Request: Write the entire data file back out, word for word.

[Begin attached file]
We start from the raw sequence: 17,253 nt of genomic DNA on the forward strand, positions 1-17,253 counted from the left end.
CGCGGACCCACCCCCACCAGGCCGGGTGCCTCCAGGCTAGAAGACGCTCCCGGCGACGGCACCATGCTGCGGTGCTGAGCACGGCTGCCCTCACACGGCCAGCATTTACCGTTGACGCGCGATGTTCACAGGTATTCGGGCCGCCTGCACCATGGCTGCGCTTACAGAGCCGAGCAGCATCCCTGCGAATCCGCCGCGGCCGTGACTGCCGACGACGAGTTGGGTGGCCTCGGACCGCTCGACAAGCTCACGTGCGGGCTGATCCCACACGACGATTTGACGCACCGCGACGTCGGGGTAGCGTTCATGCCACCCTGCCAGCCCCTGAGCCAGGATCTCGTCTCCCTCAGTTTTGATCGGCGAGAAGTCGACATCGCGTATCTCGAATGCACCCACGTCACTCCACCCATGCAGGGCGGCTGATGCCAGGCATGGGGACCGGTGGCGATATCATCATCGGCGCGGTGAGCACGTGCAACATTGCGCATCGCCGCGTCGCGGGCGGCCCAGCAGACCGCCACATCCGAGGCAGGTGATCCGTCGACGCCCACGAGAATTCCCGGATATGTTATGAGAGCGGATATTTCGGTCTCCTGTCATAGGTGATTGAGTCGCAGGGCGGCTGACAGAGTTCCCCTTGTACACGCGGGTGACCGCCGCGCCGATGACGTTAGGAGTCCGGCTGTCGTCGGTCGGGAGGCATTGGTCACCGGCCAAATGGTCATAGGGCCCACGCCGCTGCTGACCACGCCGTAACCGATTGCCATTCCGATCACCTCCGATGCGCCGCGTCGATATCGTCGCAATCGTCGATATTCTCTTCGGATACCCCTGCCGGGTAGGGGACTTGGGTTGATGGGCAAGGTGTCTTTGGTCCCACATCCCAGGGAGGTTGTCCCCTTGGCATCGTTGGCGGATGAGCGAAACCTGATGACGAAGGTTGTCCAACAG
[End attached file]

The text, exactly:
We start from the raw sequence: 17,253 nt of genomic DNA on the forward strand, positions 1-17,253 counted from the left end.
CGCGGACCCACCCCCACCAGGCCGGGTGCCTCCAGGCTAGAAGACGCTCCCGGCGACGGCACCATGCTGCGGTGCTGAGCACGGCTGCCCTCACACGGCCAGCATTTACCGTTGACGCGCGATGTTCACAGGTATTCGGGCCGCCTGCACCATGGCTGCGCTTACAGAGCCGAGCAGCATCCCTGCGAATCCGCCGCGGCCGTGACTGCCGACGACGAGTTGGGTGGCCTCGGACCGCTCGACAAGCTCACGTGCGGGCTGATCCCACACGACGATTTGACGCACCGCGACGTCGGGGTAGCGTTCATGCCACCCTGCCAGCCCCTGAGCCAGGATCTCGTCTCCCTCAGTTTTGATCGGCGAGAAGTCGACATCGCGTATCTCGAATGCACCCACGTCACTCCACCCATGCAGGGCGGCTGATGCCAGGCATGGGGACCGGTGGCGATATCATCATCGGCGCGGTGAGCACGTGCAACATTGCGCATCGCCGCGTCGCGGGCGGCCCAGCAGACCGCCACATCCGAGGCAGGTGATCCGTCGACGCCCACGAGAATTCCCGGATATGTTATGAGAGCGGATATTTCGGTCTCCTGTCATAGGTGATTGAGTCGCAGGGCGGCTGACAGAGTTCCCCTTGTACACGCGGGTGACCGCCGCGCCGATGACGTTAGGAGTCCGGCTGTCGTCGGTCGGGAGGCATTGGTCACCGGCCAAATGGTCATAGGGCCCACGCCGCTGCTGACCACGCCGTAACCGATTGCCATTCCGATCACCTCCGATGCGCCGCGTCGATATCGTCGCAATCGTCGATATTCTCTTCGGATACCCCTGCCGGGTAGGGGACTTGGGTTGATGGGCAAGGTGTCTTTGGTCCCACATCCCAGGGAGGTTGTCCCCTTGGCATCGTTGGCGGATGAGCGAAACCTGATGACGAAGGTTGTCCAACAG